How do you verify people’s need for emotional support animals? Bill sets out guidelines

How do you verify people’s need for emotional support animals? Bill sets out guidelines
Roxann Hamilton has trained service dogs since 1988. One of her dogs, Baby, serves as both a service dog and emotional support animal for Hamilton, who has post-traumatic stress disorder.

As emotional support animals have become more common across the country, so too have websites offering to provide documentation of need for such animals.

Several websites offer a letter from a professional after a fee is paid. One such site offers a letter after a five-minute questionnaire and “15-minute licensed mental health professional online consultation.” “No more airline or housing pet fees or restrictions,” another site says in listing the benefits of the letter it provides.

A bill in the Nebraska Legislature would allow landlords to require verification from a mental health professional who is licensed in Nebraska.

Under the federal Fair Housing Act, landlords are required to provide a reasonable accommodation, and waive pet fees, for renters with emotional support animals. According to Housing and Urban Development guidelines, the landlord may ask for documentation of disability and need for an emotional support animal from a mental health professional, if the disability is not obvious, like depression or anxiety.

Under Legislative Bill 553, introduced by Sen. Robert Clements, landlords would be allowed to require verification from a mental health professional who is licensed in Nebraska and whose services are not limited solely to providing such verification. The Judiciary Committee will hear his bill Wednesday.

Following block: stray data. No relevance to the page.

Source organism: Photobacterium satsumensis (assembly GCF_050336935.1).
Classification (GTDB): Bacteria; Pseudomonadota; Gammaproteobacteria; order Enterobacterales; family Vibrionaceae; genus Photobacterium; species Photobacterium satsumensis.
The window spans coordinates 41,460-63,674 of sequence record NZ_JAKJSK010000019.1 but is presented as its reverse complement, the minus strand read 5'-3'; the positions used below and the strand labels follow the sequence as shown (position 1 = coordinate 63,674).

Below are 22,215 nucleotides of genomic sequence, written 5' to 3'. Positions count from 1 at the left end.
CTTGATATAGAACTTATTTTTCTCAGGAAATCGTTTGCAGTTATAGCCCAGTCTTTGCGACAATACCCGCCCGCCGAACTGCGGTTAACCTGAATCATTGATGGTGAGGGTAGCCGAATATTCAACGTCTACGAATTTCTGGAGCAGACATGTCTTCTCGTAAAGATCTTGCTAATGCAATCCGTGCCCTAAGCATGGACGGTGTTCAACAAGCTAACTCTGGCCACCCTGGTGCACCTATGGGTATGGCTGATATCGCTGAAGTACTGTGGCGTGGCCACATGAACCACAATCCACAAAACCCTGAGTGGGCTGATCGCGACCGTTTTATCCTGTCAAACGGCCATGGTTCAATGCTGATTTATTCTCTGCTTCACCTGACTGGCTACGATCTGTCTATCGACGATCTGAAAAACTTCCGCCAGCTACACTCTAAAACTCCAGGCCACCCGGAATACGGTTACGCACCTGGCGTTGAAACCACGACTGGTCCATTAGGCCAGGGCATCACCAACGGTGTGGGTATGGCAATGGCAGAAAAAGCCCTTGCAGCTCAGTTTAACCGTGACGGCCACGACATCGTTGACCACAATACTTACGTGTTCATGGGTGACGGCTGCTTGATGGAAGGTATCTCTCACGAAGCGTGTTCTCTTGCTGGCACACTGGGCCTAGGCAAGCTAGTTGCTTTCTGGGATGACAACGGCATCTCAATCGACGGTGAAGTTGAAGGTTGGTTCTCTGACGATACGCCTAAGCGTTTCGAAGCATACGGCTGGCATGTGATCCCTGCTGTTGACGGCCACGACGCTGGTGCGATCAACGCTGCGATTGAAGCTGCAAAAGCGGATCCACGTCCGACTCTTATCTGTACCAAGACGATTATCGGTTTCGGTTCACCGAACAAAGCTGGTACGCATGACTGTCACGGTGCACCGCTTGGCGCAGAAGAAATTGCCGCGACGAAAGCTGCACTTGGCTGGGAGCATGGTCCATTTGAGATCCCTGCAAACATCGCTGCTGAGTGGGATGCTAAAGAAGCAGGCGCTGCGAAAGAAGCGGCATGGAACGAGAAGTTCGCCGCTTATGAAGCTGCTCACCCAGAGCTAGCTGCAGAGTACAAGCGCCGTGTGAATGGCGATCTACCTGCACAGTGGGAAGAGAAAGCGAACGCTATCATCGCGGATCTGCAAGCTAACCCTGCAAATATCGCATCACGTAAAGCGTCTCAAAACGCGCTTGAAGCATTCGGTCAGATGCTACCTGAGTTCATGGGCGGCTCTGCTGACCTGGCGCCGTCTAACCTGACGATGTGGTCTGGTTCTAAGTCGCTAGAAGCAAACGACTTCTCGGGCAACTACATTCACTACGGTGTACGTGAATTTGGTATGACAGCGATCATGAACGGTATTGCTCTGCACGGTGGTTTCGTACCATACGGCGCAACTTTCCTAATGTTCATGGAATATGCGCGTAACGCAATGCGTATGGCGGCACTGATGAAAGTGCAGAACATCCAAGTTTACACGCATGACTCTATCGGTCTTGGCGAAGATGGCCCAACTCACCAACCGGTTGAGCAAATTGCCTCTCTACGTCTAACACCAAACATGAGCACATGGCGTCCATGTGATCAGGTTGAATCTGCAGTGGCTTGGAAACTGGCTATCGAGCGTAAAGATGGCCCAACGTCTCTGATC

Emotional support animals are different from service animals, which are trained to perform a specific task. A cat or puppy could not be a service animal but could be an emotional support animal.

An attorney who helped craft the bill, Gene Eckel, said LB 553 focuses only on individuals who use these online services to get a letter that verifies their need for an emotional support animal.

“They can come back to the landlord and say, ‘Hey, my pet is an assistance animal, so now I don’t have to pay a (pet fee),’ ” Eckel said.

Eckel, who is on the board of directors of the Apartment Association of Nebraska, said landlords usually grant the accommodation, rather than risk a fair housing complaint.

The sites make an already confusing legal landscape more confusing, said Roxann Hamilton of Bellevue, who educates and advocates for emotional support animal and service dog owners. But they shouldn’t be conflated with remote counseling or other services that Nebraskans use, she said.

Disability Rights of Nebraska attorney Stephany Maness said she’s never encountered someone in a dispute who used such a service.

“I think most of the time people are coming in from their therapist or mental health professionals,” Eckel said. “Those are probably the legitimate ones. … It seems to be a growing trend across the nation.”

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